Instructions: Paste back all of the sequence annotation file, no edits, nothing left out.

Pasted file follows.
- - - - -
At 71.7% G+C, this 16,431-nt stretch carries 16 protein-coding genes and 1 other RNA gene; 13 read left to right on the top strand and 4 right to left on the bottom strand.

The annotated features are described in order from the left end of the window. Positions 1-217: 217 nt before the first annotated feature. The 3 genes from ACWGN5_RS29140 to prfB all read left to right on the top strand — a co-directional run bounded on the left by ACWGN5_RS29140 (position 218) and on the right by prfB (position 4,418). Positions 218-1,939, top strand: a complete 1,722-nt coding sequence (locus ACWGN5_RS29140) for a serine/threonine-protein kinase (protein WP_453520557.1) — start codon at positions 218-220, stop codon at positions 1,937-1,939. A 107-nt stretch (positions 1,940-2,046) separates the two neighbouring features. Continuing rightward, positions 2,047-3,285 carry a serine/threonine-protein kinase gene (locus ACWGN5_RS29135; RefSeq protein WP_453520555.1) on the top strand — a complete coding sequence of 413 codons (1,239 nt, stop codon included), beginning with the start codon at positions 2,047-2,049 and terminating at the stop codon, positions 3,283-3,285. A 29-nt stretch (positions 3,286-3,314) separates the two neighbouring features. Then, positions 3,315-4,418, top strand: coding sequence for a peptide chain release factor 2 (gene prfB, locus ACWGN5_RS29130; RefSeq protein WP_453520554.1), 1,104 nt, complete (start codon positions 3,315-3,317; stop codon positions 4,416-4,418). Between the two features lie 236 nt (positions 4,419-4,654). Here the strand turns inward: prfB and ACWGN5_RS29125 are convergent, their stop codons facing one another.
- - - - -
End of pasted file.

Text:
At 71.7% G+C, this 16,431-nt stretch carries 16 protein-coding genes and 1 other RNA gene; 13 read left to right on the top strand and 4 right to left on the bottom strand.

The annotated features are described in order from the left end of the window. Positions 1-217: 217 nt before the first annotated feature. The 3 genes from ACWGN5_RS29140 to prfB all read left to right on the top strand — a co-directional run bounded on the left by ACWGN5_RS29140 (position 218) and on the right by prfB (position 4,418). Positions 218-1,939, top strand: a complete 1,722-nt coding sequence (locus ACWGN5_RS29140) for a serine/threonine-protein kinase (protein WP_453520557.1) — start codon at positions 218-220, stop codon at positions 1,937-1,939. A 107-nt stretch (positions 1,940-2,046) separates the two neighbouring features. Continuing rightward, positions 2,047-3,285 carry a serine/threonine-protein kinase gene (locus ACWGN5_RS29135; RefSeq protein WP_453520555.1) on the top strand — a complete coding sequence of 413 codons (1,239 nt, stop codon included), beginning with the start codon at positions 2,047-2,049 and terminating at the stop codon, positions 3,283-3,285. A 29-nt stretch (positions 3,286-3,314) separates the two neighbouring features. Then, positions 3,315-4,418, top strand: coding sequence for a peptide chain release factor 2 (gene prfB, locus ACWGN5_RS29130; RefSeq protein WP_453520554.1), 1,104 nt, complete (start codon positions 3,315-3,317; stop codon positions 4,416-4,418). Between the two features lie 236 nt (positions 4,419-4,654). Here the strand turns inward: prfB and ACWGN5_RS29125 are convergent, their stop codons facing one another.